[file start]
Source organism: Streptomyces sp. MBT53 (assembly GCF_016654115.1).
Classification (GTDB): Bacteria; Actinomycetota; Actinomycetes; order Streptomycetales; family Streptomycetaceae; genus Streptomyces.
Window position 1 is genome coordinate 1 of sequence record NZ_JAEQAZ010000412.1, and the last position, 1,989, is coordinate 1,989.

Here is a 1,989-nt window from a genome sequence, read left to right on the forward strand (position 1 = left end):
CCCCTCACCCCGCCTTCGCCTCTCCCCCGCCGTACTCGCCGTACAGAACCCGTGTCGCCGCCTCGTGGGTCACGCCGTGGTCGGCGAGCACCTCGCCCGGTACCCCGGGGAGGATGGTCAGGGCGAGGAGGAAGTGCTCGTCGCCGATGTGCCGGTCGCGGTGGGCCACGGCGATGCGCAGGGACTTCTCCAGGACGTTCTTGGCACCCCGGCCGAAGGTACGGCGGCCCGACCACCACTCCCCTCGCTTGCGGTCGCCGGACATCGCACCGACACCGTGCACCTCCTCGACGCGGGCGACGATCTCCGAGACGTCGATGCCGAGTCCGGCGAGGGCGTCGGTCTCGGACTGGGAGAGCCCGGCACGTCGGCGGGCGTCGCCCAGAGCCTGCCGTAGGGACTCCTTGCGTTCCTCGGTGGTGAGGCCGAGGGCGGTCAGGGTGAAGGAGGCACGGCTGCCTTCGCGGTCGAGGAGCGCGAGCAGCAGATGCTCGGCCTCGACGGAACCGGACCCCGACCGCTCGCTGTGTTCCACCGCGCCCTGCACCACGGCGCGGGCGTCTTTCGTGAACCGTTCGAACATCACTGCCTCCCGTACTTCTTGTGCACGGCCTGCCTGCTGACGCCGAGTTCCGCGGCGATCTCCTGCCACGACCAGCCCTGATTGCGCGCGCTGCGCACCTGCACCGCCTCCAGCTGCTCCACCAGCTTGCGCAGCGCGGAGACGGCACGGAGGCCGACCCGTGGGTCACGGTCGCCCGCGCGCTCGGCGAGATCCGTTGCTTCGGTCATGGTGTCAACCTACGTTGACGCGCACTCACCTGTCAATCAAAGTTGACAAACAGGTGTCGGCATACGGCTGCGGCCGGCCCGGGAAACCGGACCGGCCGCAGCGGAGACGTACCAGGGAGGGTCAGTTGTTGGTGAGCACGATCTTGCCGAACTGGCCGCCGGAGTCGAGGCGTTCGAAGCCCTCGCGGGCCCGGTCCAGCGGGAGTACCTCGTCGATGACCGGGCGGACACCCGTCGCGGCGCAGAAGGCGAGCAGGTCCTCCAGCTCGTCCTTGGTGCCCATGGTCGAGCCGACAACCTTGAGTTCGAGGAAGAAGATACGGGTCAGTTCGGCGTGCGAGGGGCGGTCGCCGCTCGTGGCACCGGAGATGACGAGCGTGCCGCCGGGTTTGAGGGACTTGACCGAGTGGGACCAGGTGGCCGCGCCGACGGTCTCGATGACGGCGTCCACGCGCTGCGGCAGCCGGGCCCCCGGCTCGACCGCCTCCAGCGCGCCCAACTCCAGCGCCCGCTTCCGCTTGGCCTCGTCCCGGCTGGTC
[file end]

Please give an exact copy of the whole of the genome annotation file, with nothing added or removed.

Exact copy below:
Source organism: Streptomyces sp. MBT53 (assembly GCF_016654115.1).
Classification (GTDB): Bacteria; Actinomycetota; Actinomycetes; order Streptomycetales; family Streptomycetaceae; genus Streptomyces.
Window position 1 is genome coordinate 1 of sequence record NZ_JAEQAZ010000412.1, and the last position, 1,989, is coordinate 1,989.

Here is a 1,989-nt window from a genome sequence, read left to right on the forward strand (position 1 = left end):
CCCCTCACCCCGCCTTCGCCTCTCCCCCGCCGTACTCGCCGTACAGAACCCGTGTCGCCGCCTCGTGGGTCACGCCGTGGTCGGCGAGCACCTCGCCCGGTACCCCGGGGAGGATGGTCAGGGCGAGGAGGAAGTGCTCGTCGCCGATGTGCCGGTCGCGGTGGGCCACGGCGATGCGCAGGGACTTCTCCAGGACGTTCTTGGCACCCCGGCCGAAGGTACGGCGGCCCGACCACCACTCCCCTCGCTTGCGGTCGCCGGACATCGCACCGACACCGTGCACCTCCTCGACGCGGGCGACGATCTCCGAGACGTCGATGCCGAGTCCGGCGAGGGCGTCGGTCTCGGACTGGGAGAGCCCGGCACGTCGGCGGGCGTCGCCCAGAGCCTGCCGTAGGGACTCCTTGCGTTCCTCGGTGGTGAGGCCGAGGGCGGTCAGGGTGAAGGAGGCACGGCTGCCTTCGCGGTCGAGGAGCGCGAGCAGCAGATGCTCGGCCTCGACGGAACCGGACCCCGACCGCTCGCTGTGTTCCACCGCGCCCTGCACCACGGCGCGGGCGTCTTTCGTGAACCGTTCGAACATCACTGCCTCCCGTACTTCTTGTGCACGGCCTGCCTGCTGACGCCGAGTTCCGCGGCGATCTCCTGCCACGACCAGCCCTGATTGCGCGCGCTGCGCACCTGCACCGCCTCCAGCTGCTCCACCAGCTTGCGCAGCGCGGAGACGGCACGGAGGCCGACCCGTGGGTCACGGTCGCCCGCGCGCTCGGCGAGATCCGTTGCTTCGGTCATGGTGTCAACCTACGTTGACGCGCACTCACCTGTCAATCAAAGTTGACAAACAGGTGTCGGCATACGGCTGCGGCCGGCCCGGGAAACCGGACCGGCCGCAGCGGAGACGTACCAGGGAGGGTCAGTTGTTGGTGAGCACGATCTTGCCGAACTGGCCGCCGGAGTCGAGGCGTTCGAAGCCCTCGCGGGCCCGGTCCAGCGGGAGTACCTCGTCGATGACCGGGCGGACACCCGTCGCGGCGCAGAAGGCGAGCAGGTCCTCCAGCTCGTCCTTGGTGCCCATGGTCGAGCCGACAACCTTGAGTTCGAGGAAGAAGATACGGGTCAGTTCGGCGTGCGAGGGGCGGTCGCCGCTCGTGGCACCGGAGATGACGAGCGTGCCGCCGGGTTTGAGGGACTTGACCGAGTGGGACCAGGTGGCCGCGCCGACGGTCTCGATGACGGCGTCCACGCGCTGCGGCAGCCGGGCCCCCGGCTCGACCGCCTCCAGCGCGCCCAACTCCAGCGCCCGCTTCCGCTTGGCCTCGTCCCGGCTGGTC